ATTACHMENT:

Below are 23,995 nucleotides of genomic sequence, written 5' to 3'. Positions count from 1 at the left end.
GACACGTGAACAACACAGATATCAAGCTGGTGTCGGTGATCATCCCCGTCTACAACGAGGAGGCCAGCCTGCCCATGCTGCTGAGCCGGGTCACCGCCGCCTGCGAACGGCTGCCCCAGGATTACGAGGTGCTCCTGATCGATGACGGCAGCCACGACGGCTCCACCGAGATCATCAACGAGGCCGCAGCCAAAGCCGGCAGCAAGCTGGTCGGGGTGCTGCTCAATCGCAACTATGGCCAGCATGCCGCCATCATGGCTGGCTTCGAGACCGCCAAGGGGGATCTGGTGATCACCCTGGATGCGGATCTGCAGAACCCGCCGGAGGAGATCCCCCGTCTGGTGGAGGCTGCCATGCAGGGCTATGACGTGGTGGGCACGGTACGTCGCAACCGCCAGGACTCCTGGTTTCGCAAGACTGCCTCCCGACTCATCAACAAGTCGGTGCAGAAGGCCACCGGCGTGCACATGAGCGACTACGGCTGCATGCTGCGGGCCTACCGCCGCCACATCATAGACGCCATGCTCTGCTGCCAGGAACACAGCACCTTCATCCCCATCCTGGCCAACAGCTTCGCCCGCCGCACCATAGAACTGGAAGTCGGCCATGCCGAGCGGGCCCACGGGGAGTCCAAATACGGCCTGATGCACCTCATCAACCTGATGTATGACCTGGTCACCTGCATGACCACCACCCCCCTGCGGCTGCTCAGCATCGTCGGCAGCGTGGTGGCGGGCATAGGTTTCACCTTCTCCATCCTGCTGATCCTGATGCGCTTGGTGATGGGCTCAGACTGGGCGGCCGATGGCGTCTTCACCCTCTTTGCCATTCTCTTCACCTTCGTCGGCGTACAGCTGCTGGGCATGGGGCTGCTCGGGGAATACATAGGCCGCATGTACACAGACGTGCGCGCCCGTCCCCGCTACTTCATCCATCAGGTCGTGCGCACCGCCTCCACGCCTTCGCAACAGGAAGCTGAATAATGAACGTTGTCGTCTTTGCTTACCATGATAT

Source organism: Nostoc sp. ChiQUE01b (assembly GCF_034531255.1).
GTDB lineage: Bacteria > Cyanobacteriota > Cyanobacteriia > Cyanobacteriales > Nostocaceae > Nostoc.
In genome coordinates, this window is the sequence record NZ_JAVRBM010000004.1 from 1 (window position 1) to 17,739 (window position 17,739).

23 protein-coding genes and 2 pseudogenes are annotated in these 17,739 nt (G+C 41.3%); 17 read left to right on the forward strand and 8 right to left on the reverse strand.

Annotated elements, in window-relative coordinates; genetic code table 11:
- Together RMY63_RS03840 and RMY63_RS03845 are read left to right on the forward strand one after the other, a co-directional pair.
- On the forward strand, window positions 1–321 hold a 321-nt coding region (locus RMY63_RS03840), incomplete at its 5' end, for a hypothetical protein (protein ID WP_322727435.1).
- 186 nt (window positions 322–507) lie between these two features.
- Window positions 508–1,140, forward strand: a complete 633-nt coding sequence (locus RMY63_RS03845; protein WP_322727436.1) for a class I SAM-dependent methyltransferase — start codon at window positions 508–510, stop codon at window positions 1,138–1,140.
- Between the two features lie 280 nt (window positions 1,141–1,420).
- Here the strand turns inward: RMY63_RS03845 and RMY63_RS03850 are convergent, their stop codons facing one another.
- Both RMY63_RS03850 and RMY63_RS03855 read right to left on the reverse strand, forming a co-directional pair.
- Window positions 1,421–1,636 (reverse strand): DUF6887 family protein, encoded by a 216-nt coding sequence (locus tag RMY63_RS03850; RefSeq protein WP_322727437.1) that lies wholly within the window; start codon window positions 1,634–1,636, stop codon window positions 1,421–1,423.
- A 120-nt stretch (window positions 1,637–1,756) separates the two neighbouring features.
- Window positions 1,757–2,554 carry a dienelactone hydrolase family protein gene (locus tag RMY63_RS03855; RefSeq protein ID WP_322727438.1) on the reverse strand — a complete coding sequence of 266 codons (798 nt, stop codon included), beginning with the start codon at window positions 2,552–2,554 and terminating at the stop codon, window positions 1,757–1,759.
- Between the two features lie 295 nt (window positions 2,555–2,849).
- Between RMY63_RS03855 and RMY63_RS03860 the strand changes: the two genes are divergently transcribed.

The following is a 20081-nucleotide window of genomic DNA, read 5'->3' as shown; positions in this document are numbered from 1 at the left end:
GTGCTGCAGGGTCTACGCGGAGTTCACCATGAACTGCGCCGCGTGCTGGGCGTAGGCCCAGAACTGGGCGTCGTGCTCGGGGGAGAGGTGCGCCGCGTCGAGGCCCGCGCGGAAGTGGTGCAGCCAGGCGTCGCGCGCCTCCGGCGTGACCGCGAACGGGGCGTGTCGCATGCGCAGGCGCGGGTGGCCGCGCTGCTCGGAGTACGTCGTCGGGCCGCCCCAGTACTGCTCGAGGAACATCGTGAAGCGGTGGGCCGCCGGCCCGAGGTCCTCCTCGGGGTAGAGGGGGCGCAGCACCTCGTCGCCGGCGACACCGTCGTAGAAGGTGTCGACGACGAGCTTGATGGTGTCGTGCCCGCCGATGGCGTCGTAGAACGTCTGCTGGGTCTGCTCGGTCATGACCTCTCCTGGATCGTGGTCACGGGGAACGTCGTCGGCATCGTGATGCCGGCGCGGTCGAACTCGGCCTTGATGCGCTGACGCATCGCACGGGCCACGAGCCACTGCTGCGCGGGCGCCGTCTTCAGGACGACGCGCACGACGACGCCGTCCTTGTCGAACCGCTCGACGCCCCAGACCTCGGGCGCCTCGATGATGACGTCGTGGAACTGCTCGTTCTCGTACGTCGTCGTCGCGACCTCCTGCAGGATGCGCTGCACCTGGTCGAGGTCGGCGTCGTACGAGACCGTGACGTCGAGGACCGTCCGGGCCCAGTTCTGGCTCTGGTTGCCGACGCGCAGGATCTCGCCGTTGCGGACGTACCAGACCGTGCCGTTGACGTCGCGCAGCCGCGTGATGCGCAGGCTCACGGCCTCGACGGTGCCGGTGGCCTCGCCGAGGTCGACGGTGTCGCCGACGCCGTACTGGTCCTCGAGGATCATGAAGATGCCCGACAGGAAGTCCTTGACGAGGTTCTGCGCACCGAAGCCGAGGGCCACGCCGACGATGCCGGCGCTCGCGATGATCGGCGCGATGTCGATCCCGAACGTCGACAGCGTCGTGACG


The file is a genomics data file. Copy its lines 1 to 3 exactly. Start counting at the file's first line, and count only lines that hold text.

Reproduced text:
Below are 23,995 nucleotides of genomic sequence, written 5' to 3'. Positions count from 1 at the left end.
GACACGTGAACAACACAGATATCAAGCTGGTGTCGGTGATCATCCCCGTCTACAACGAGGAGGCCAGCCTGCCCATGCTGCTGAGCCGGGTCACCGCCGCCTGCGAACGGCTGCCCCAGGATTACGAGGTGCTCCTGATCGATGACGGCAGCCACGACGGCTCCACCGAGATCATCAACGAGGCCGCAGCCAAAGCCGGCAGCAAGCTGGTCGGGGTGCTGCTCAATCGCAACTATGGCCAGCATGCCGCCATCATGGCTGGCTTCGAGACCGCCAAGGGGGATCTGGTGATCACCCTGGATGCGGATCTGCAGAACCCGCCGGAGGAGATCCCCCGTCTGGTGGAGGCTGCCATGCAGGGCTATGACGTGGTGGGCACGGTACGTCGCAACCGCCAGGACTCCTGGTTTCGCAAGACTGCCTCCCGACTCATCAACAAGTCGGTGCAGAAGGCCACCGGCGTGCACATGAGCGACTACGGCTGCATGCTGCGGGCCTACCGCCGCCACATCATAGACGCCATGCTCTGCTGCCAGGAACACAGCACCTTCATCCCCATCCTGGCCAACAGCTTCGCCCGCCGCACCATAGAACTGGAAGTCGGCCATGCCGAGCGGGCCCACGGGGAGTCCAAATACGGCCTGATGCACCTCATCAACCTGATGTATGACCTGGTCACCTGCATGACCACCACCCCCCTGCGGCTGCTCAGCATCGTCGGCAGCGTGGTGGCGGGCATAGGTTTCACCTTCTCCATCCTGCTGATCCTGATGCGCTTGGTGATGGGCTCAGACTGGGCGGCCGATGGCGTCTTCACCCTCTTTGCCATTCTCTTCACCTTCGTCGGCGTACAGCTGCTGGGCATGGGGCTGCTCGGGGAATACATAGGCCGCATGTACACAGACGTGCGCGCCCGTCCCCGCTACTTCATCCATCAGGTCGTGCGCACCGCCTCCACGCCTTCGCAACAGGAAGCTGAATAATGAACGTTGTCGTCTTTGCTTACCATGATAT

Source organism: Nostoc sp. ChiQUE01b (assembly GCF_034531255.1).